These are miserable tough times in every business … and public broadcasting is far from being immune to the economic pain. Every day, it seems, brings news of small and large stations that are laying off staff. These are real human tragedies. We all know people who are affected.
With so much anguish around, it is hard to stay focused on strategic thinking. But we must or everything we have fought for and cared about in public broadcasting will vanish. The jungle will quickly grow back and it will be all-Rush Limbaugh-all-the-time.
At the local station level, it seems to me we public radio folks have two choices:
1. Give up on local programming. As the research experts have said, it is hardly ever done well enough to be successful anyway. So, if we choose to give up on localism, we simply ride the network programming, maybe do a few unambitious local breaks during M.E. and ATC and between NPR, PRI, APM, and PRX, cobble together enough imported shows to fill up the schedule. Being a local station reverts to operating a cable head-end, and your station sounds like everyone else’s public radio. You can stream your signal on your web site … www.publicradioclone.org.
There is only one other choice.
2. Do local programming better than you have ever done it before. Produce wonderful local programming and do it with absolutely clear goals and metrics of success, tremendous talent (look who is on the street), superb insight into your market, and economic efficiency. Be live or live-on-tape. Be topical. Be omnipresent – be there everywhere, every time your listeners turn around. Promote, promote, promote. Roll over and repeat your best programs throughout the schedule and on your HD channels if you can. Brand everything your produce up the wazoo, everywhere, all the time. Make your local programming hyper local, dealing with the real nitty gritty of what is going on in your community. Demonstrate again that local radio is vital and truly connective and interactive in a way that podcasting and the Internet can only dream of.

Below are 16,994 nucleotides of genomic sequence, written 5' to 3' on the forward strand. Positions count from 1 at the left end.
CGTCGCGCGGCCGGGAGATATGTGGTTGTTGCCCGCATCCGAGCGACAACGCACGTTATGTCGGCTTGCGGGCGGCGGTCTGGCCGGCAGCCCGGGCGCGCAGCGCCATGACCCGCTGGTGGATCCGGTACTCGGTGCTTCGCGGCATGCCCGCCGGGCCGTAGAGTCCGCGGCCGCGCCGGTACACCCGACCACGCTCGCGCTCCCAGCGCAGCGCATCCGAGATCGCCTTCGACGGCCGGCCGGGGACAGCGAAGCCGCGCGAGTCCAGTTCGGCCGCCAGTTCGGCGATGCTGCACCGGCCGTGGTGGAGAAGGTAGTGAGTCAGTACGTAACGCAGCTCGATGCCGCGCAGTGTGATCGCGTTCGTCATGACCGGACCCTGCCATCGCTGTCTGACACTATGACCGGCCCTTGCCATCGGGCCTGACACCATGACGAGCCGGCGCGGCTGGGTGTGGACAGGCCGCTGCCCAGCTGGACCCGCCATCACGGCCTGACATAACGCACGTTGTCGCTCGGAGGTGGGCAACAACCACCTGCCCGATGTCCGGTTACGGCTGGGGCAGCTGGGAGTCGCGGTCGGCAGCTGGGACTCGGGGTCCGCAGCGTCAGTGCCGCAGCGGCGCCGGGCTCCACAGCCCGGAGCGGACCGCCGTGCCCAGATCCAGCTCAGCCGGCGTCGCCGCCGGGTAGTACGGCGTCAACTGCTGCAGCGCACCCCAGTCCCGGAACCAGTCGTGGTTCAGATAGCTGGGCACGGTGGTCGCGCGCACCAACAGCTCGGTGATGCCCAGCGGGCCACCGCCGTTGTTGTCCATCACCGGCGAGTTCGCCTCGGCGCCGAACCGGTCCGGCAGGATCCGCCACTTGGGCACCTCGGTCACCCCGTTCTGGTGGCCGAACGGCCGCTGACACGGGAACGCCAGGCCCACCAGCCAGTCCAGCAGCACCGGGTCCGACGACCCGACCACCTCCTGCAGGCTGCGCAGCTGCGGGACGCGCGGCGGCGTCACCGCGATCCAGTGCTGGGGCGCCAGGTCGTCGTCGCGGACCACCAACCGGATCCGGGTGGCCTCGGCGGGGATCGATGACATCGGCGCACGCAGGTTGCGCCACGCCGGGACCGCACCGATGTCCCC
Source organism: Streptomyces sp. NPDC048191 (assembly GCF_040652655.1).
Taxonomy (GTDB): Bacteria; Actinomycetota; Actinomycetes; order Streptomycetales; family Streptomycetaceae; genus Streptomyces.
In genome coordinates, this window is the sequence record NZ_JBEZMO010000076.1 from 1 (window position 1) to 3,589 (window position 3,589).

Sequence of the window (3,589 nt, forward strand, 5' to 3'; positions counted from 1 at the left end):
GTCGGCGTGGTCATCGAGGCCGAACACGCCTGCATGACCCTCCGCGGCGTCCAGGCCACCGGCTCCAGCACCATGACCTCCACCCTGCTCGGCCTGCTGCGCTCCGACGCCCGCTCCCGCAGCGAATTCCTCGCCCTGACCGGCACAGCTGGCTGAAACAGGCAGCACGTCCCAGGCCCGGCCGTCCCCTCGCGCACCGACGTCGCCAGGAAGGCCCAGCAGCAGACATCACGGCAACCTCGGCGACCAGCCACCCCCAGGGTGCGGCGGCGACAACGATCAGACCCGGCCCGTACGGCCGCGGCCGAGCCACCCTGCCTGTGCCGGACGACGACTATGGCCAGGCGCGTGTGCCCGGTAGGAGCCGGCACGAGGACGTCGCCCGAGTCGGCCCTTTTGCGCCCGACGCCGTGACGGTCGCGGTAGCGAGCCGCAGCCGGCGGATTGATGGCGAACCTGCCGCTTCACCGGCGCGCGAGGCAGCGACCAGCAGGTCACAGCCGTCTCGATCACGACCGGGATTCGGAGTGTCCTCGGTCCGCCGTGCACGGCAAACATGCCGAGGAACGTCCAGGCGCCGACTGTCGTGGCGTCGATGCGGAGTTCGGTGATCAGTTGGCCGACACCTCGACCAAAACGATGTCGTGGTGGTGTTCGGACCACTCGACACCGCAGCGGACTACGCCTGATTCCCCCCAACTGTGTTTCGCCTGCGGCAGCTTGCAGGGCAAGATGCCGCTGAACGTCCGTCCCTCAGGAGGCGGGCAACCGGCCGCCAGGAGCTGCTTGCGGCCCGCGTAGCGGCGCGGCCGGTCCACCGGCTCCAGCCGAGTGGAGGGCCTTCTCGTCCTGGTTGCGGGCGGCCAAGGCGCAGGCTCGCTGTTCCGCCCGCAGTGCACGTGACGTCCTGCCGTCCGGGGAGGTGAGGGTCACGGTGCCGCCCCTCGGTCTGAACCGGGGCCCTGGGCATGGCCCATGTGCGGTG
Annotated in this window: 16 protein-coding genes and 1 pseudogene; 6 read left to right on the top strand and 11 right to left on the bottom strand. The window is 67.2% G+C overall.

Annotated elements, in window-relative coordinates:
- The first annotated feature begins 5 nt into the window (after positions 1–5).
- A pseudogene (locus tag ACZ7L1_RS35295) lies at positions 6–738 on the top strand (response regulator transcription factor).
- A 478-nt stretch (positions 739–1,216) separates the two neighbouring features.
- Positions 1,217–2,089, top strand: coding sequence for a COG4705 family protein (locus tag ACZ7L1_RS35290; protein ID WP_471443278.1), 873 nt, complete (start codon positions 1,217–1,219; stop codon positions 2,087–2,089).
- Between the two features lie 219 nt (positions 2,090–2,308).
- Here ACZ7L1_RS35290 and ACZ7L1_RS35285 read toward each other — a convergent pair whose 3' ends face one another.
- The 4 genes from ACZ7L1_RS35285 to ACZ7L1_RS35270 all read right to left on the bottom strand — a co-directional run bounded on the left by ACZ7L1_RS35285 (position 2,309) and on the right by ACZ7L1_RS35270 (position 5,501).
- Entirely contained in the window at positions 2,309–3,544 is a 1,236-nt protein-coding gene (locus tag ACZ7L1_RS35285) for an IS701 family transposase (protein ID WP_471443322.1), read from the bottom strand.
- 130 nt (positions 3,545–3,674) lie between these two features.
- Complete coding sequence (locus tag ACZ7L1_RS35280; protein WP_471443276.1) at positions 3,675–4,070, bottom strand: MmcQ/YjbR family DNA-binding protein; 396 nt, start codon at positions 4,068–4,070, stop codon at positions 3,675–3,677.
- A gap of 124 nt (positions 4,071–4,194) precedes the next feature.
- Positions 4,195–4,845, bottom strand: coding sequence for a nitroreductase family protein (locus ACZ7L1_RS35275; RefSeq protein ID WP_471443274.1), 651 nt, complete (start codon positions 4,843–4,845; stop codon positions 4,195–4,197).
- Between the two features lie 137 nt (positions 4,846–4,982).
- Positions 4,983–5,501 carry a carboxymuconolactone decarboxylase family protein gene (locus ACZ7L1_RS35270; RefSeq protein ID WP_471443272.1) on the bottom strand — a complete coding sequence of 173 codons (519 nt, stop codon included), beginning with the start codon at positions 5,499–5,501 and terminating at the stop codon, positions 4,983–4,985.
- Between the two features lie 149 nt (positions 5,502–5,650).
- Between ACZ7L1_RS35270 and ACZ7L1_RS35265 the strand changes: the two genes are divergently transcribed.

Not only is #2 more inspiring, but it is destined to be more successful. At a time when people are giving up left and right, it is your way of expressing continuing faith in the medium of radio and the commitment of your audience. Tell your audience, “We’re not giving up – we’re here for you. Now you be here for your public radio station too.”
The difference between the two is night and day in terms of air sound and appeal. But the biggest differences are behind the scenes. This kind of radio requires a real strategic plan. You need to know your mission and vision with real crispness — why you’re doing what you’re doing. You need to differentiate your strengths and weaknesses, and your sound from everybody else’s … which means you need to really listen to the other guys before you decide your sound. Once you have, you need to write a Bible of your own to remind you exactly how your unique sound is to be implemented, what is in and what is out.
More than anything, you need to think this through, commit to it, and have the discipline to stick with it.
If not, there are lots more layoffs coming. Those cloned radio stations of the future will only need one person – to reboot the computer when it goes haywire.